Community Research and Development Information Service - CORDIS

ERC

NEUROBAT Report Summary

Project ID: 280532
Funded under: FP7-IDEAS-ERC
Country: Israel

Final Report Summary - NEUROBAT (Neural codes for space in complex multi-scale environments: Insights from the bat)

The main objective of this ERC grant was to develop innovative neurotechnology and record ‘place-cells’ and ‘grid cells’ from the brain of bats crawling in 2D and flying in 3D, on different spatial scales – in order to shed novel light on the neural basis of spatial memory and navigation in the mammalian brain. Our work focused on the hippocampus and entorhinal cortex – brain areas that are crucial for spatial memory in animals and humans; notably, these are the brain areas that are the first to be damaged during Alzheimer’s disease.
Our first step was to show the existence of small-scale, 2D ‘place cells’ and 2D 'grid cells' in the entorhinal cortex of Egyptian fruit bats. In 2011, we demonstrated for the first time grid cells in a non-rodent species – but, surprisingly, we found that these grid cells existed without the presence of continuous theta oscillations. These results provided the first causal dissociation between the two major theories of grid formation – one theory that relies on network interactions and does not require theta oscillations, whereas the other theory relies on integration of the theta oscillation – and our data provided very strong evidence against the latter theory. This study was published in NATURE (Yartsev, Witter, Ulanovsky, Nature 2011).
Next, we increased the spatial scale of our experiments, and trained bats to fly back and forth along a ‘linear flight track’ using vision without sonar – in a lit environment, or using sonar without vision – in the dark. We then conducted in-flight tetrode recordings from hippocampal place cells. Many cells exhibited ‘remapping’ when switching between vision and echolocation (which reverted when switching back to vision) – suggesting different cognitive maps for different sensory modalities. This was the first demonstration of hippocampal global remapping in a non-rodent species. This study was published in NATURE NEUROSCIENCE (Geva-Sagiv et al., Nature Neurosci. 2016).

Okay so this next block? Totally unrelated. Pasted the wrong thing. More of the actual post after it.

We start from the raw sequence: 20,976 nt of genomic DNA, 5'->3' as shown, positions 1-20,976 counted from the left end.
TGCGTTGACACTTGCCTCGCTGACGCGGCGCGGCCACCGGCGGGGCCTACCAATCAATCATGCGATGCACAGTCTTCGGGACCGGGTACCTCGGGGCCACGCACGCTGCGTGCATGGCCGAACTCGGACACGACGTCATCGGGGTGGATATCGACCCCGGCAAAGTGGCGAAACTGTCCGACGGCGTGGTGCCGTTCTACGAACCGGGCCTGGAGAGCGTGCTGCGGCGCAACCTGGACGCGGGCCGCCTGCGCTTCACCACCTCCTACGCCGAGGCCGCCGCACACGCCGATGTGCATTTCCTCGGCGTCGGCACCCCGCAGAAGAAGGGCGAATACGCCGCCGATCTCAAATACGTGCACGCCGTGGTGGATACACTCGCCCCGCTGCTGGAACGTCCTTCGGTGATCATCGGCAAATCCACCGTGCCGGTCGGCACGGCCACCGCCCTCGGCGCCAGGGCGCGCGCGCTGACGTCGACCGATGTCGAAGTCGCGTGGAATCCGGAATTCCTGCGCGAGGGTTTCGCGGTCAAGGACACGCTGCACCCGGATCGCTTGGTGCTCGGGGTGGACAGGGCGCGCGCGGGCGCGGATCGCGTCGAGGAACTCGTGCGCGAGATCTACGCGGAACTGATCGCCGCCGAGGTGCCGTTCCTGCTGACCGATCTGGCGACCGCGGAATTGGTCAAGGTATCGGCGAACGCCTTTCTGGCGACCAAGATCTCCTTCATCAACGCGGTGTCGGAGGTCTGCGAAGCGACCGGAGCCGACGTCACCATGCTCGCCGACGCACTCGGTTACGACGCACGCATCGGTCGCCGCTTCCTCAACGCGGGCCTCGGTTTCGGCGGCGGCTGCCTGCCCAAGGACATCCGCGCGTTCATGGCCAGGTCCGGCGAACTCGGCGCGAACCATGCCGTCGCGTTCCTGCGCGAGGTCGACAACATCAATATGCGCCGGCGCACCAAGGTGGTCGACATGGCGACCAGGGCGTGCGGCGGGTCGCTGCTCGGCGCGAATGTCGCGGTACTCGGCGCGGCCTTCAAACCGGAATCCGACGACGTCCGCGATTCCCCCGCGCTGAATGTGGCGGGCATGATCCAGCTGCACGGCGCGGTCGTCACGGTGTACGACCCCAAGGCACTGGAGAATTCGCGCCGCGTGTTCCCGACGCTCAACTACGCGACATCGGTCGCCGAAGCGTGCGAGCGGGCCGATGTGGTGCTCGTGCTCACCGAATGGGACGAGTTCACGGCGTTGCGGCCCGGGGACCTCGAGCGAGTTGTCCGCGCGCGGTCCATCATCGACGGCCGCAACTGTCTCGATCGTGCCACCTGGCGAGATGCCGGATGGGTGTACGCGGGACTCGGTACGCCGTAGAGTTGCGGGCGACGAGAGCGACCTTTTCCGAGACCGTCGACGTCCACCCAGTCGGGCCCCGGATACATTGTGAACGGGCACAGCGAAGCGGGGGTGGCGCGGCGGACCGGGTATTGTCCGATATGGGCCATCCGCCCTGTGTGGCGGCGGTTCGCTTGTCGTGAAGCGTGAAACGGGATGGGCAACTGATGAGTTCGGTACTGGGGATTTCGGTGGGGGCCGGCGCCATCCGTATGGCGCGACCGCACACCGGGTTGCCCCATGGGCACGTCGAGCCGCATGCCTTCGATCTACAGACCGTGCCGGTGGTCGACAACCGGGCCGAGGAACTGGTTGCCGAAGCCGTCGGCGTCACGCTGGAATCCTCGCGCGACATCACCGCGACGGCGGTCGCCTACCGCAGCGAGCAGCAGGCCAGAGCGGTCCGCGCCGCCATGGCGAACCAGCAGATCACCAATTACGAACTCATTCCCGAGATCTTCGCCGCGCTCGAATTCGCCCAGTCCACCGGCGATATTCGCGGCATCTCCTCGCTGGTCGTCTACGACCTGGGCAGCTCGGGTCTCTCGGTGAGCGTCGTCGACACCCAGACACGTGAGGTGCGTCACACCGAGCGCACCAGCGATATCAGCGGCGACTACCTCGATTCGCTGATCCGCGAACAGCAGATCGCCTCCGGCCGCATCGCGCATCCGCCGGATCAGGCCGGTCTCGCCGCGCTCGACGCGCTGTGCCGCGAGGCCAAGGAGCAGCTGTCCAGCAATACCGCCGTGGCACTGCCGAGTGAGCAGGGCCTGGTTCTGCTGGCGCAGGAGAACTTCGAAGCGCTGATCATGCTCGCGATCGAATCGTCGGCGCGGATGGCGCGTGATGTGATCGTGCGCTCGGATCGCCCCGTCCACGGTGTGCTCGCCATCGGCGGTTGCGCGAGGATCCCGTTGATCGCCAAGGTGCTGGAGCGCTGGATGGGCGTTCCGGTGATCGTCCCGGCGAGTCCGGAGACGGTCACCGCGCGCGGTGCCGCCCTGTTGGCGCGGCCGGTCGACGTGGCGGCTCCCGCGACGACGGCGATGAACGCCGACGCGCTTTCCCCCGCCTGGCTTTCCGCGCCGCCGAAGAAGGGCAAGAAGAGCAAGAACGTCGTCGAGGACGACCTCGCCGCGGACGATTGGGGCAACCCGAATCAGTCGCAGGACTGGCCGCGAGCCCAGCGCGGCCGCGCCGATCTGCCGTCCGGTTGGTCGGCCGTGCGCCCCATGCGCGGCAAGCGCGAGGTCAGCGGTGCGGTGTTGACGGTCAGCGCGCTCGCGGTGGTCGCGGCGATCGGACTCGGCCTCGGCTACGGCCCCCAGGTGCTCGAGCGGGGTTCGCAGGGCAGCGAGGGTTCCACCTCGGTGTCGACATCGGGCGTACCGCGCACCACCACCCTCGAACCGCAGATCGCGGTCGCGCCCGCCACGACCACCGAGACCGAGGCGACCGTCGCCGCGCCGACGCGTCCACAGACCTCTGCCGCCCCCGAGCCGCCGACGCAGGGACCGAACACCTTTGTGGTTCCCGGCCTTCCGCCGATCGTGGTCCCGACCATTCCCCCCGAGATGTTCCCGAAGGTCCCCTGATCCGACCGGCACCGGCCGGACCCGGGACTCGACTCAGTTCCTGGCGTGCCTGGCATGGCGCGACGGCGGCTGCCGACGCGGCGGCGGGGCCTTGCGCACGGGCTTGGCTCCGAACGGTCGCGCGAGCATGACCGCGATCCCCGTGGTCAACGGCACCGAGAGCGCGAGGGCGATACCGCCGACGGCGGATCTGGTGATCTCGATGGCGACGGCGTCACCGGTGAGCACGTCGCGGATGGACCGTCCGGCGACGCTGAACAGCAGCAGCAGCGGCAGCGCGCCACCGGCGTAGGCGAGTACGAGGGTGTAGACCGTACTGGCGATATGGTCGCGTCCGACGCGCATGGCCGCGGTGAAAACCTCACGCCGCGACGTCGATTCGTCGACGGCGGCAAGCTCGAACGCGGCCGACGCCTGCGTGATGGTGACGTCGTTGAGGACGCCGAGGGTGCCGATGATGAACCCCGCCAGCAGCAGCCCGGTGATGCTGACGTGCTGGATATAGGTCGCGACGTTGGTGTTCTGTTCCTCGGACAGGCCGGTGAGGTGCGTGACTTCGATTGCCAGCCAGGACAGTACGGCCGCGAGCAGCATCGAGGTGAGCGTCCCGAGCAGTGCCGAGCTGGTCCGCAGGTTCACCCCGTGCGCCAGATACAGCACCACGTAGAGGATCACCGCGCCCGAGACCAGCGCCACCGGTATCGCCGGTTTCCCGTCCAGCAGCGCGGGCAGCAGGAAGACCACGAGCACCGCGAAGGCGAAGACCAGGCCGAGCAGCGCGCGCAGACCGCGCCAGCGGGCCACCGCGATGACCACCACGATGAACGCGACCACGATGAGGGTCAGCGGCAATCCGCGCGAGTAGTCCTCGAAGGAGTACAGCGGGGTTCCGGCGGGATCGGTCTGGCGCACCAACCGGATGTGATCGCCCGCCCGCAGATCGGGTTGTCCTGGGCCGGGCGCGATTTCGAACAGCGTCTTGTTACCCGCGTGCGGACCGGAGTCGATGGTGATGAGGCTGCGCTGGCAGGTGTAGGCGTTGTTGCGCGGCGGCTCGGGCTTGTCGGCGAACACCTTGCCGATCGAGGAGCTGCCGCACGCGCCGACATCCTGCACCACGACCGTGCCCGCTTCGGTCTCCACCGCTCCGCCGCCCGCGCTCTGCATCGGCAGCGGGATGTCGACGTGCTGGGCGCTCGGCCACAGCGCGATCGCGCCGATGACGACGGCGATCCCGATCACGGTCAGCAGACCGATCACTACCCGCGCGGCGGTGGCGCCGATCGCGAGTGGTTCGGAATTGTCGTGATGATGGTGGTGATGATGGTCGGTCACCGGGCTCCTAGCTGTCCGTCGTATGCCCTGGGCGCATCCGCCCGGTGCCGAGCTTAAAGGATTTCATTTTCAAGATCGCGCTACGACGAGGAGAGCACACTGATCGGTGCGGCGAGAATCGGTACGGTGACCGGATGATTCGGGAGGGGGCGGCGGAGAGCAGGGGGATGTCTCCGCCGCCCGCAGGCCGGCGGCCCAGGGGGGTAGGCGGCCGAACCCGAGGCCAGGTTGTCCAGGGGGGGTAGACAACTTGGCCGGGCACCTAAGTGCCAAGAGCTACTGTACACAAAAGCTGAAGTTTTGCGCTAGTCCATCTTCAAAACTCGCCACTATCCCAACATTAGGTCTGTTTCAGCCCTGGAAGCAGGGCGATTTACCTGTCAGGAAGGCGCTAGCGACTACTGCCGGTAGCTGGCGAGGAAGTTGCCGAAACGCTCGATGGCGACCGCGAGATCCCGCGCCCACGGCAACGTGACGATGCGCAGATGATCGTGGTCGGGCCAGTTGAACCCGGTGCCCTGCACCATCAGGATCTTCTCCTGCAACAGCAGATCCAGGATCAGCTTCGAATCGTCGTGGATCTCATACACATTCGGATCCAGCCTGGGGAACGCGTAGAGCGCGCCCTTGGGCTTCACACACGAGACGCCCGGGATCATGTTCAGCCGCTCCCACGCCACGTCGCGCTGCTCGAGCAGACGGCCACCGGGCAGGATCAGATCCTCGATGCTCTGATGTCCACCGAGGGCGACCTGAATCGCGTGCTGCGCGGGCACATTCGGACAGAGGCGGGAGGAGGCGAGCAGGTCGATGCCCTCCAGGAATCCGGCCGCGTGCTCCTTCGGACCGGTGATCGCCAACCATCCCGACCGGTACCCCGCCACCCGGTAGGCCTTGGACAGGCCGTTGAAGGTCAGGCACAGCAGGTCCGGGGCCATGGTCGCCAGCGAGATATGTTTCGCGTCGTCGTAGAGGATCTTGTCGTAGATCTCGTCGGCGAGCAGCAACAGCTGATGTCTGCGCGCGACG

Finally, we have embarked on a set of projects to examine how 3D space is represented in the mammalian brain. We developed novel wireless neural-recording technologies, which allowed us to record the activity of individual neurons from freely-flying bats – in fact, the first recordings of single neurons in any flying animal. We found that neurons in the bat hippocampus had their activity limited to a restricted 3D region of space – a 3D ‘place field’ – and in a series of experiments we have shown that the representation of 3D space by hippocampal neurons is uniform and nearly isotropic. This study was published in SCIENCE (Yartsev and Ulanovsky, Science 2013). We also found 3D head-direction cells, that act as ‘3D neural compasses’; this study was published in NATURE (Finkelstein et al., Nature 2015). We also discovered in the hippocampus of 3D-flying bats a new class of neurons which represent the direction and distance to navigational goals – a vectorial representation of spatial goals. This novel result is published in SCIENCE (Sarel et al., Science 2017).
Our innovative project has thus provided a uniquely novel understanding of the brain mechanisms of 3D spatial codes in the mammalian brain.

Reported by

WEIZMANN INSTITUTE OF SCIENCE
Israel
Follow us on: RSS Facebook Twitter YouTube Managed by the EU Publications Office Top